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Fraser Sutherland
poet, short story writer, essayist.
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Fraser Sutherland


Seen through the window
smoking, drinking, womanless,
they are doomed men.

I don't know what they do in there
or I do: the slap of cards,
the crash of dominoes.

The street has nothing to do with them,
doubly separate.
The flag on the wall has something.

They will probably go home at some point
but they may spend
the rest of their lives here,

earnestly melancholy,
knowing each other.



2 April 1999

It is Good Friday, though maybe not so good
because Serbs are bad.
We=re bombing them. We are doing good.

Since few doubt that Nazis were bad
we will compare Serbs to them.
Such comparisons are good.

Our bombing will help the Albanians,
who are good, whereas Serbs are bad and getting badder.
Yet despite precise and powerful good bombs
the Serbs insist on staying bad.

To assist Albanians we bomb their capital.
As humanist good humanitarians
we aid them as much as our budget permits
once they become good refugees.

The bridge over the Danube at Novi Sad
is a long way from Kosovo
but because bridge and river
are used by bad Serbs
we have destroyed it, which is good.

Through its long history Belgrade
was often turned to rubble,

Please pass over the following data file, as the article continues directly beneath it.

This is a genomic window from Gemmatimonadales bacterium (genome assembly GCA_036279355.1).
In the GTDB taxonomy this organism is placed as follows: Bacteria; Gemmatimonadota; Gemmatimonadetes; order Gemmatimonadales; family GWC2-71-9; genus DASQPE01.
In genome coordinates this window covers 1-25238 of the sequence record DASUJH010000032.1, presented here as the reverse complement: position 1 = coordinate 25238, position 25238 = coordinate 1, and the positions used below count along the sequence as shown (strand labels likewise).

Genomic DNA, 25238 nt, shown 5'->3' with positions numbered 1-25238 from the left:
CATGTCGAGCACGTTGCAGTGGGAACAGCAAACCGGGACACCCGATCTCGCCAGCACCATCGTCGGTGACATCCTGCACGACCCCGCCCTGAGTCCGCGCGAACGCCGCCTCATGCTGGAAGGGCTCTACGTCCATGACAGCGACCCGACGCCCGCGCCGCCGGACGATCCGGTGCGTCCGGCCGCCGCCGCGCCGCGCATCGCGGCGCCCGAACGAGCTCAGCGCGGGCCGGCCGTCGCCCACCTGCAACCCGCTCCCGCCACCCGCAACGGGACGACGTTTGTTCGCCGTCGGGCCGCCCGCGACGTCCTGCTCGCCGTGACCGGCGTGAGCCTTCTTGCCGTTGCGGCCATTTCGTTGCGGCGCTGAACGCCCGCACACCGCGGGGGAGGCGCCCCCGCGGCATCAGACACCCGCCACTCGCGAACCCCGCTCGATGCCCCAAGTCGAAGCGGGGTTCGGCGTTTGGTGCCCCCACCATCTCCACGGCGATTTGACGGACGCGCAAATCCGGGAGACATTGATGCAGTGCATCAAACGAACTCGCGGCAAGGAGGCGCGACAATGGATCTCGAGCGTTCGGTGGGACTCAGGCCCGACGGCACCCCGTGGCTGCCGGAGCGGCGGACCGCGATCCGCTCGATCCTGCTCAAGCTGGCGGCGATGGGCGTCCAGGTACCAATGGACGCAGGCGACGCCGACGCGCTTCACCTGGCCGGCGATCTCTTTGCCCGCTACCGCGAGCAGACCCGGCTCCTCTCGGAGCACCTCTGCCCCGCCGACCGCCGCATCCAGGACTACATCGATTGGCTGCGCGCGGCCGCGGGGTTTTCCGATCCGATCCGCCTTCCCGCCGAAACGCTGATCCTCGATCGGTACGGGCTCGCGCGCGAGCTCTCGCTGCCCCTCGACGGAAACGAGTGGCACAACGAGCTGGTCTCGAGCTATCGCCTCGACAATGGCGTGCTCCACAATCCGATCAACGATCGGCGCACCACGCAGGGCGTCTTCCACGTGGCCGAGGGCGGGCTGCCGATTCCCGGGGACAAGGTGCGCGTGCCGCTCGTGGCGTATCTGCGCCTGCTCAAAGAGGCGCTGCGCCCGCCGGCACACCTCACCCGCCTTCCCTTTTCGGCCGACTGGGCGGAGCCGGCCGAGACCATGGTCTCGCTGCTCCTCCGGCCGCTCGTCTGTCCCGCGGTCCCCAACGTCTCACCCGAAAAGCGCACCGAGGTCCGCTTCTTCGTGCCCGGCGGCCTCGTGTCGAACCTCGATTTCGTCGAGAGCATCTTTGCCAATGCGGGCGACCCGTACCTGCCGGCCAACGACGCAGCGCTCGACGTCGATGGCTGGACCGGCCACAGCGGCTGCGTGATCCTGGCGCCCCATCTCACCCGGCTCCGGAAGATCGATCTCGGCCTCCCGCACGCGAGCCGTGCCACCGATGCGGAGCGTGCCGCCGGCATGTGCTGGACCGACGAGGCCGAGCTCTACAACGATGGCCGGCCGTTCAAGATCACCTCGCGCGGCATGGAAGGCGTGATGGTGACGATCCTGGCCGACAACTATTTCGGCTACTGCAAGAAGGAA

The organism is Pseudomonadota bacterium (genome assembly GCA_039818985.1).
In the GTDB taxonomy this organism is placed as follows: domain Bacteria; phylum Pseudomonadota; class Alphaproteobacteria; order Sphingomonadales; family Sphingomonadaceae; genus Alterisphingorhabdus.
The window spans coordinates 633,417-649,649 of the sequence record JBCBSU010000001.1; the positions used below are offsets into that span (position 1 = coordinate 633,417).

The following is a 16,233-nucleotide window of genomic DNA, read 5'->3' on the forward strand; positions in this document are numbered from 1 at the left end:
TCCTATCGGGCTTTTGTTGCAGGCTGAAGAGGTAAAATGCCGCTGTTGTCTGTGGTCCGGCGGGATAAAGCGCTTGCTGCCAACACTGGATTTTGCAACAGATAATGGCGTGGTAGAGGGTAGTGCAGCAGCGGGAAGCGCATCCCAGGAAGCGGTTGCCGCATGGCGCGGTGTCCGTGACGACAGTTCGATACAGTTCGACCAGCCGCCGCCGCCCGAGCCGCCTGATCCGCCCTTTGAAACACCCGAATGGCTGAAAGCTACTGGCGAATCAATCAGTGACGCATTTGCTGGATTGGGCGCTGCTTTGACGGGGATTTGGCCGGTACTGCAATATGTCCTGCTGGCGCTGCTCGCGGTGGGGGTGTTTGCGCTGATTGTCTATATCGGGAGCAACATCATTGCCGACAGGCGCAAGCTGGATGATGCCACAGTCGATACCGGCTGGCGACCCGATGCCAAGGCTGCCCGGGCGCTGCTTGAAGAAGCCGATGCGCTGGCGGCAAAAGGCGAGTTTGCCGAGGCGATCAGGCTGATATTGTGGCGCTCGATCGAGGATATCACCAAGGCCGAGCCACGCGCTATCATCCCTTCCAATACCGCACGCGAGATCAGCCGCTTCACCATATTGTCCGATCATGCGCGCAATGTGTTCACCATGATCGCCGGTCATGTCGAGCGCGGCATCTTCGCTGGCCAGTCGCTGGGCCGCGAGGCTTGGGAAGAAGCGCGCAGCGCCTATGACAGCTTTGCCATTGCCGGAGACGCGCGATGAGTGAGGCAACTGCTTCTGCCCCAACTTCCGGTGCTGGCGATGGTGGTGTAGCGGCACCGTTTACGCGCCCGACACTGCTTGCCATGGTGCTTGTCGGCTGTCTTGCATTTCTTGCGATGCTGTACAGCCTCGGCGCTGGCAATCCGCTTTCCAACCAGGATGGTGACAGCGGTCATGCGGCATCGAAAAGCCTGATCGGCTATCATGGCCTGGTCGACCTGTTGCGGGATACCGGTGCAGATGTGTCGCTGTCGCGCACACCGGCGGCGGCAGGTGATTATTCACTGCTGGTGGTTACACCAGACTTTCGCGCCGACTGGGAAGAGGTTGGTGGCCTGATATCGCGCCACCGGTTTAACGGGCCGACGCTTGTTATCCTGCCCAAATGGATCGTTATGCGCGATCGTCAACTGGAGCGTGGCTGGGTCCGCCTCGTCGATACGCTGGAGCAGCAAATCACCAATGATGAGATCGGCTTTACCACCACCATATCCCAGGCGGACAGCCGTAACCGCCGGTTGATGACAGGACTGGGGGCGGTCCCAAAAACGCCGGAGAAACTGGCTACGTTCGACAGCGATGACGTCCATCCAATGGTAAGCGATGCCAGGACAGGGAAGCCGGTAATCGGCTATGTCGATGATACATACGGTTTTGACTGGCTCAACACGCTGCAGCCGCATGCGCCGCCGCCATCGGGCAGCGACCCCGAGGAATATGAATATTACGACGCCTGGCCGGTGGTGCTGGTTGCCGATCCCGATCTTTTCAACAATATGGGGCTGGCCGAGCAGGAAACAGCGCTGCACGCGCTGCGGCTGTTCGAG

which was sometimes good and sometimes bad.
When our missiles hit it now it=s good.

Bad Serbs have seized three good soldiers
and intend to put them on trial.
This looks bad, even for the Serbs.

In Kosovo the situation=s bad and getting worse.
Soon we may have to order our men
to die on bad ground
to prove how good we are.



In a small damp cave a Mayan maiden
is weaving a hammock just for you.
From large sharp spines she finds a shape,
with care she pleats the sisal.
The decisions of her fingers serve
your transit to and fro and back and forth.
Inside moist dimness her round brown hands
guard against your accidents,
how a pair of you could, like dogs,
become conjoined end to end,
not knowing how you got into this fix
or how to get out of it. She knows a hammock
can catch you up like a fishing net,
or turn you into a whirling spindle.
The Mayan maiden herself sits in a hammock.
She bends as it sways. The hammock she makes,
anchored to trees, will be a sieve for air
and keep you halfway to heaven.
You must trust to her hands, that what she does
Will bear and move the weight that's you.



My uncle, the one who never harmed anyone
except himself, the one whom a postal employee
informed me was Athe town drunk@, too
extravagant a title for this one-eyed quiet man,
the one whose wife, on coming home, found he=d put
a pan of chops to bake for our supper, and dumped them
on the lawn to the surprise but pleasure of their dog,
the uncle who gestetnered high school cribs and called
it AMaritime Extension College@, which might have succeeded had not
a partner cheated him, had he not a taste for failure, this dead uncle
Mr. Sachs always cited when he cut my hair.